Both RTBF and SSB developments may be in considerable tension with — or simply in violation of — OAS free expression standards, particularly as those standards relate to intermediary liability.

The so-called ‘right to be forgotten’ doctrine rose to prominence following the European Court of Justice’s 2014 Google Spain decision, and has generated a significant trend of similar claims within OAS countries. Particularly in countries with data protection laws modeled on the EU’s, some have supported following the Google Spain model: designating search engines as data controllers, and compelling them to de-list links to webpages containing personal information upon request. Judicial acceptance of this argument has varied within OAS countries. At least two important cases have highlighted points of tension between RTBF and regional or national protections for free expression rights. A Colombian court identified net neutrality and free expression concerns as reasons not to impose RTBF obligations on a search engine, but did require a news publisher to exclude pages from Google’s search index. A Mexican court, in a key case vindicating procedural rights, rejected an RTBF order against the search engine because the publisher of the web page at issue had not been notified of the order or given an opportunity to contest it. In Peru, by contrast, Google was compelled to de-list webpages on RTBF grounds. This diversity of interpretations indicates an important opportunity for guidance from the OSRFE on whether or how the EU model can be reconciled with the OAS human rights framework.

Similarly, there have been several instances of SSB in the OAS countries. ISPs have been compelled to block entire websites and, more famously, popular applications like Whatsapp and Uber. However, there is no uniformity in the laws applied. Some countries in the OAS that do not have specific laws concerning SSB have used other existing laws to justify their imposition. As with RTBF, any restriction that limits the freedom of expression must comply with the three-part test, and in particular must be narrowly tailored and accompanied by procedural protections against over breadth. SSB orders that compel ISPs to block entire websites when only some pages are known to contain unlawful content are highly unlikely to meet these standards. In order to comply with OAS human rights standards, courts and government actors should consider and exhaust less restrictive approaches, such as blocking individual pages or requesting that the website remove content, before resorting to SSB orders against ISPs. Even when states have particularly compelling grounds to restrict content, such as to combat child pornography, procedural protections against over-blocking are critical. These may include notice to the affected website or application provider; notice to affected users seeking the site or service; opportunities to contest blocks; geographic and temporal limits on the scope of blocking orders; and broad public transparency about government and ISP blocking practices.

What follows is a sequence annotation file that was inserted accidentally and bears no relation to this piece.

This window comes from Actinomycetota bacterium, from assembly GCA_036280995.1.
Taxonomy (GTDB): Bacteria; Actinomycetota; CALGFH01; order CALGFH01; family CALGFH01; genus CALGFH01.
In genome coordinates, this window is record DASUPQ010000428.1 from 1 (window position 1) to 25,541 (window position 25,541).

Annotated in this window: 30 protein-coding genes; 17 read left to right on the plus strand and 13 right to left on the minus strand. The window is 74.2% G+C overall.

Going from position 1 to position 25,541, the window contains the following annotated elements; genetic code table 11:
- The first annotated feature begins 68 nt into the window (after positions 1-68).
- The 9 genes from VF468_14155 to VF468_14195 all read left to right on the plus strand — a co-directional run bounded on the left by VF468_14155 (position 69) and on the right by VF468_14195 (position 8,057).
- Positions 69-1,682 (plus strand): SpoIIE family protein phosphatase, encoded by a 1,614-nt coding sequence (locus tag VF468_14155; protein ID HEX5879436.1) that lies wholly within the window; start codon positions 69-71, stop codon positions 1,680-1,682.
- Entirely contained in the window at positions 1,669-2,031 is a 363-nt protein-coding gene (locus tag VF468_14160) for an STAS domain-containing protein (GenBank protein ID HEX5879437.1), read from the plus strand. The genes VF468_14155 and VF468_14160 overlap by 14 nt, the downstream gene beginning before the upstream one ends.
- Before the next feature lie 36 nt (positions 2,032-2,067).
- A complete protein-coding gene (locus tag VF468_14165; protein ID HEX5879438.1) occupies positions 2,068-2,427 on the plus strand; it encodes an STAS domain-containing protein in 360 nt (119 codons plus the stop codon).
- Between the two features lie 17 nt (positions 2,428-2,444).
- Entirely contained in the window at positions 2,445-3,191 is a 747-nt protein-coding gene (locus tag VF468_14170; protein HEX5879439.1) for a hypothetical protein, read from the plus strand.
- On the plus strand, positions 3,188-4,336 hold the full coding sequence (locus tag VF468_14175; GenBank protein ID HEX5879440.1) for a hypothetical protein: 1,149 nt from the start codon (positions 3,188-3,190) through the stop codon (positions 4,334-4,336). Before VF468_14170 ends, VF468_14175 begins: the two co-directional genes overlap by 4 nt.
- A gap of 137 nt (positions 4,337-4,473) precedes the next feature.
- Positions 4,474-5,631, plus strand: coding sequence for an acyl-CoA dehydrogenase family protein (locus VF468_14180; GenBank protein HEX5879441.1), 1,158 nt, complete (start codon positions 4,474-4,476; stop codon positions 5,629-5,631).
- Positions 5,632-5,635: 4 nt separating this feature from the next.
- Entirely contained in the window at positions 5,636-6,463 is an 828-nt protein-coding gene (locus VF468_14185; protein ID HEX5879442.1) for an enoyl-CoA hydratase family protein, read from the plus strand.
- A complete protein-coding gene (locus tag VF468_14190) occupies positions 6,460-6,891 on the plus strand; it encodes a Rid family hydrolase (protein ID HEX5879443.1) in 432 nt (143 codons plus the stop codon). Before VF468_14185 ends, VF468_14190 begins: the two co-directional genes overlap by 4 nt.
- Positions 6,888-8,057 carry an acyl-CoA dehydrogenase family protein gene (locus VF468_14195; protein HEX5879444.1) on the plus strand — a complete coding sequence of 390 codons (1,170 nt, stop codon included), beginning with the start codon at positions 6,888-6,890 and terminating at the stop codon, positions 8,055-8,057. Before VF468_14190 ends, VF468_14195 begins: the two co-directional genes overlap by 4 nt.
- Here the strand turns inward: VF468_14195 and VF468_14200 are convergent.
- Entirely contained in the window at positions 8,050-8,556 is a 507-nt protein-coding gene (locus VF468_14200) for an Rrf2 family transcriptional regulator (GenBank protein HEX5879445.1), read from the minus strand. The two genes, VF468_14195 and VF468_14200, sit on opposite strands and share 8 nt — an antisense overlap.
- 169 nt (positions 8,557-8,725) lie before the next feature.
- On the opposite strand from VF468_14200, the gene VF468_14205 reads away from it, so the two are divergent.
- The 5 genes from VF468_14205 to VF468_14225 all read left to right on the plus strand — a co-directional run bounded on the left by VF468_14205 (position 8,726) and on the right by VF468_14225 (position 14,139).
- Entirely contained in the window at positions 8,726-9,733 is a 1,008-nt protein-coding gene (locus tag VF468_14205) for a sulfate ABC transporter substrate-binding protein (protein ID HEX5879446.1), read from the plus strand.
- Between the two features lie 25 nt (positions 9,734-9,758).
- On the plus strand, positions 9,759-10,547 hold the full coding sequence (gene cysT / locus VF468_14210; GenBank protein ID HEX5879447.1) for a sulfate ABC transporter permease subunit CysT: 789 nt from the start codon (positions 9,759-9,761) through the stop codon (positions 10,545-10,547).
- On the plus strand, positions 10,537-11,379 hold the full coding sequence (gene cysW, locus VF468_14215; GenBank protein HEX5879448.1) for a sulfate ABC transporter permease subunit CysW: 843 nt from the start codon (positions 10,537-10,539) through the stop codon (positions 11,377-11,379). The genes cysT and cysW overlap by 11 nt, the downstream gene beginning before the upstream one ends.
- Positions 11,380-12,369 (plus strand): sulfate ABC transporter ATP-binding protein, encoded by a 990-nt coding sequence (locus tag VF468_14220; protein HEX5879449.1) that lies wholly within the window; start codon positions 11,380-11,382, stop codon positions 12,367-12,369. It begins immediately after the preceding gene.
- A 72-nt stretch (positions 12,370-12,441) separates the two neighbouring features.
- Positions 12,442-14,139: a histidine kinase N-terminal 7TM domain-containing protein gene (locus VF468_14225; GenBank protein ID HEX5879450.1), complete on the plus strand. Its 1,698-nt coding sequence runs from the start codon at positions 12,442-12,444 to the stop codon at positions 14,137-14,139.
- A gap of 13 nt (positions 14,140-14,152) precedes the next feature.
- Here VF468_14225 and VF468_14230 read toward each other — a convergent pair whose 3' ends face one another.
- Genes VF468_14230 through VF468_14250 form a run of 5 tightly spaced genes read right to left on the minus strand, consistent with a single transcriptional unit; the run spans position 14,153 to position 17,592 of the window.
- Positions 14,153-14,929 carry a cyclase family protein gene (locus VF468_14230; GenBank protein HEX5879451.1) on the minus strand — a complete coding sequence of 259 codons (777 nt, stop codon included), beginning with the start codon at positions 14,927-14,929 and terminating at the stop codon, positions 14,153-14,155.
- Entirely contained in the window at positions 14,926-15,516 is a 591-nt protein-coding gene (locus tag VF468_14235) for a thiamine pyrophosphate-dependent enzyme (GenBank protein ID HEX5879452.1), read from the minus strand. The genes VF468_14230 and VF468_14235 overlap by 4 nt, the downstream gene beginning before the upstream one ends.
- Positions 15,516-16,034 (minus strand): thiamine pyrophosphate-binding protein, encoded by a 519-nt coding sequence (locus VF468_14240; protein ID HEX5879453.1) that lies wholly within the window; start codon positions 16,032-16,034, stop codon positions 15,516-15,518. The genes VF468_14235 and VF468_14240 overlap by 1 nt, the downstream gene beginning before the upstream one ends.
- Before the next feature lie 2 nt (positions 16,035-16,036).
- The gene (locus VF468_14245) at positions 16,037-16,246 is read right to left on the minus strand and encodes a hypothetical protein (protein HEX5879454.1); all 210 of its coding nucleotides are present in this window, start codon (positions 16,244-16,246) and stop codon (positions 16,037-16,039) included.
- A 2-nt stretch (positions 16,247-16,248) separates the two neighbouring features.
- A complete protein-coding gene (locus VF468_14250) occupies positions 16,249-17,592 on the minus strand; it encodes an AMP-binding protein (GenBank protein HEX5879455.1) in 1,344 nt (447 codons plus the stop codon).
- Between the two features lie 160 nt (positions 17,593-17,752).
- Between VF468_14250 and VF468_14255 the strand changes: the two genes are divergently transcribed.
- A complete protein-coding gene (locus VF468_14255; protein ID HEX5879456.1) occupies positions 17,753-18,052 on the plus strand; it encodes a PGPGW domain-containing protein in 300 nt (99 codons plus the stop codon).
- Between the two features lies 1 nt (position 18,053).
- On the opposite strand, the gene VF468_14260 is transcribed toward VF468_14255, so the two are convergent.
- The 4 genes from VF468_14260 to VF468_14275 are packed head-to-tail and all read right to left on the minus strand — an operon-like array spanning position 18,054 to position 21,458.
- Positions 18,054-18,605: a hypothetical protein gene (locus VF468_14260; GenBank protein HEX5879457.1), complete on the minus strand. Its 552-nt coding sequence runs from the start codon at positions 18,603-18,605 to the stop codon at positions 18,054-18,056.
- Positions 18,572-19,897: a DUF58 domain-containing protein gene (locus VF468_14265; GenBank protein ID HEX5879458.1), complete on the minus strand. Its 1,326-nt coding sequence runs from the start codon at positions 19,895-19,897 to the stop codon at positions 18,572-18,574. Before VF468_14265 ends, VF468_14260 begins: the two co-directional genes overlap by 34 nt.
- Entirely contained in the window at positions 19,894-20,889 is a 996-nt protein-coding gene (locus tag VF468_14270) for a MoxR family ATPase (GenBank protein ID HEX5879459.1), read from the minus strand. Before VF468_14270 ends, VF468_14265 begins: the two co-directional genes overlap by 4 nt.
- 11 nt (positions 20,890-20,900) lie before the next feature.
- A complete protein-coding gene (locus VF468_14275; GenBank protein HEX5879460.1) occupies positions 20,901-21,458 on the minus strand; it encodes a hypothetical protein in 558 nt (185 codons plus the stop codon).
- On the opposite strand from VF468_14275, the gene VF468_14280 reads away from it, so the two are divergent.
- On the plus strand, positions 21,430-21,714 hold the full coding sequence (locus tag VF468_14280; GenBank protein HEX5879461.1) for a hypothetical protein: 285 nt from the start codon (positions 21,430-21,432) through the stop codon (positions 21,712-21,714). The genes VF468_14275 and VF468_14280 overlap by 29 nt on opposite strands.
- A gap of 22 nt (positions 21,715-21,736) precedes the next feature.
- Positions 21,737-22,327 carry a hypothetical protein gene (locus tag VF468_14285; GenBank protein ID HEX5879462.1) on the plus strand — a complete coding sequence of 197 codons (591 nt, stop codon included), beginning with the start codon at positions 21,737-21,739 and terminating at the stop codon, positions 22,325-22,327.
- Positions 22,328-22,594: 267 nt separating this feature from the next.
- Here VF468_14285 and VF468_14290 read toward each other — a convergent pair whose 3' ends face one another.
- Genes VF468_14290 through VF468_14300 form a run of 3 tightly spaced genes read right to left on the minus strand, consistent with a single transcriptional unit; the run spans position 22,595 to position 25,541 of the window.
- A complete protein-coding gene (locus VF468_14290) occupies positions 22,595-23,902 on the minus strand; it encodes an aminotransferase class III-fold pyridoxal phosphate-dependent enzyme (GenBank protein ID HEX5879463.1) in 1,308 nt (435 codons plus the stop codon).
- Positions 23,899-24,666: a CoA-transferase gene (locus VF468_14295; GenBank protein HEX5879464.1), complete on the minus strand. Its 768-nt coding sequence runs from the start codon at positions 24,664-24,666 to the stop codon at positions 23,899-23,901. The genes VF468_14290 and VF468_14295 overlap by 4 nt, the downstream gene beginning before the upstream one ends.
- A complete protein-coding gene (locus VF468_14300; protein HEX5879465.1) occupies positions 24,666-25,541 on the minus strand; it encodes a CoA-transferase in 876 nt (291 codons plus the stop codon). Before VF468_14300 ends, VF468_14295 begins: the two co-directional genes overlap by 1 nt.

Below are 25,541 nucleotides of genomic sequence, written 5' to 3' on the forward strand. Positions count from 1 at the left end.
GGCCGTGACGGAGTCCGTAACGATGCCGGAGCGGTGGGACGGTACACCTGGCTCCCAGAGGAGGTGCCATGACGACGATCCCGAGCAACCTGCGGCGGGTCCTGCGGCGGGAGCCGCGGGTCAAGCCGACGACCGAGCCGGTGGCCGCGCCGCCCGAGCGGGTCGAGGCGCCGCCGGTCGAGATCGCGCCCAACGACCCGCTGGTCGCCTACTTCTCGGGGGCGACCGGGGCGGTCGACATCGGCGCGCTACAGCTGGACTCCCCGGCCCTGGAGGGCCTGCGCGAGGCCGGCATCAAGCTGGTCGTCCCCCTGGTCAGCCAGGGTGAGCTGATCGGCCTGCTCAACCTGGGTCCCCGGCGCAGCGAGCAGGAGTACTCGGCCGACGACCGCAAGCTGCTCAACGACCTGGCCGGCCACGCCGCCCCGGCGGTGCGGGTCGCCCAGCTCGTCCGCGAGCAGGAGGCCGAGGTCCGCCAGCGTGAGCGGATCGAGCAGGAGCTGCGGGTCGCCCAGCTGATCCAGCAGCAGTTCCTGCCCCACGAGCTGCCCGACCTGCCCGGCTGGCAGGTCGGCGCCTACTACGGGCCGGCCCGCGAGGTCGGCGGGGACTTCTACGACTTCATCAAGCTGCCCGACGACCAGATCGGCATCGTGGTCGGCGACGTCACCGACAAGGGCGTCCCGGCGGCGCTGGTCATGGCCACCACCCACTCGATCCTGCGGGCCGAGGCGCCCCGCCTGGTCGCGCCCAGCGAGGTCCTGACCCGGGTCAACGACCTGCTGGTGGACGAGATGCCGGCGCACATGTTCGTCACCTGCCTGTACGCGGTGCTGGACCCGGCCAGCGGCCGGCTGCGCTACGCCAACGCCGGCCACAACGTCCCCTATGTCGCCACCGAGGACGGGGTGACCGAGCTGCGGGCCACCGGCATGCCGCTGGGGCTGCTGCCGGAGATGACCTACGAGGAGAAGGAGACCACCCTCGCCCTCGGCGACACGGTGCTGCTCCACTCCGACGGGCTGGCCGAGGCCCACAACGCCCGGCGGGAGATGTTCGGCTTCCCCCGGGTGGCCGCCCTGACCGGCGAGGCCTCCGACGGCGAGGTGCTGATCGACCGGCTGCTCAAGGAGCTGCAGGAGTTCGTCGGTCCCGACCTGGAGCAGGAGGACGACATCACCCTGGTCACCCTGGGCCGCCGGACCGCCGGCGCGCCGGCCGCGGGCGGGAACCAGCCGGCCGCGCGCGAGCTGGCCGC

Apart from the inherent conflict of SSB orders with freedom of expression, SSB also conflicts with the principle of network neutrality. A number of countries including Canada, Colombia and Chile have seen recent attention in their legislation to promoting network neutrality, suggesting that it, along with core intermediary liability principles, provides an important limit on SSB orders to block online expression.

Drawing on our review of human rights documents and emerging trends globally and within OAS countries, this Report proposes the following actions by the OSRFE. These are discussed in more detail within each of the substantive parts of this Report, with specific proposals for RTBF and SSB.

a. Sending information requests regarding the existing regulations concerning intermediaries in the OAS.
b. Recommending the incorporation of free expression review, and the involvement of experts specialized in free expression, in any proceedings regarding RTBF or SSB.
c. Preparing special reports with interpretative principles to guide RTBF and SSB interpretation, and inviting the countries to study the effectiveness of their existing regimes.
d. Assisting in the development of the meaning of ‘least restrictive means’ in the SSB context, and thereafter formulating possible interventions between the least and most restrictive measures.
e. Assisting in the development of guidance for agencies and courts interpreting data protection laws in cases affecting free expression.
f. Promoting and calling upon member states to promote transparency regarding removal orders or requests to intermediaries.
g. Encouraging multi-stakeholder discussions between intermediaries, civil society, and governments to discuss existing measures and propose new measures that would limit intermediary liability and at the same time increase understanding of the limits of intermediary responsibility.